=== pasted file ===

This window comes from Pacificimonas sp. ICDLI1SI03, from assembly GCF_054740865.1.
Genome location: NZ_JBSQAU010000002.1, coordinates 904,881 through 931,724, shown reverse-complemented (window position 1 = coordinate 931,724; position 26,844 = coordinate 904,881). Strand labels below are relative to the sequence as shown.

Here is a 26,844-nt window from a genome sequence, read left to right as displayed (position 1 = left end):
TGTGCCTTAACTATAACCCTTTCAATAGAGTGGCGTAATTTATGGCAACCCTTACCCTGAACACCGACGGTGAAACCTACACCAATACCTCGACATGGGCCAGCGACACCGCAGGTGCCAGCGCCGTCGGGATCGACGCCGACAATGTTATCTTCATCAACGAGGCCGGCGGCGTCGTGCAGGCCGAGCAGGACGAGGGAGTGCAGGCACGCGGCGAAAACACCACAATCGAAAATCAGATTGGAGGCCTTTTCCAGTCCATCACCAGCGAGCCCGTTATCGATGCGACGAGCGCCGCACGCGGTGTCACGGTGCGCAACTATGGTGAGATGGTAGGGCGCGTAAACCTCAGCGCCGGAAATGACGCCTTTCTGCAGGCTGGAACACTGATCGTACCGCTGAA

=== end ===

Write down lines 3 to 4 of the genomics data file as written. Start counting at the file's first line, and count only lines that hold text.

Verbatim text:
Here is a 26,844-nt window from a genome sequence, read left to right as displayed (position 1 = left end):
TGTGCCTTAACTATAACCCTTTCAATAGAGTGGCGTAATTTATGGCAACCCTTACCCTGAACACCGACGGTGAAACCTACACCAATACCTCGACATGGGCCAGCGACACCGCAGGTGCCAGCGCCGTCGGGATCGACGCCGACAATGTTATCTTCATCAACGAGGCCGGCGGCGTCGTGCAGGCCGAGCAGGACGAGGGAGTGCAGGCACGCGGCGAAAACACCACAATCGAAAATCAGATTGGAGGCCTTTTCCAGTCCATCACCAGCGAGCCCGTTATCGATGCGACGAGCGCCGCACGCGGTGTCACGGTGCGCAACTATGGTGAGATGGTAGGGCGCGTAAACCTCAGCGCCGGAAATGACGCCTTTCTGCAGGCTGGAACACTGATCGTACCGCTGAA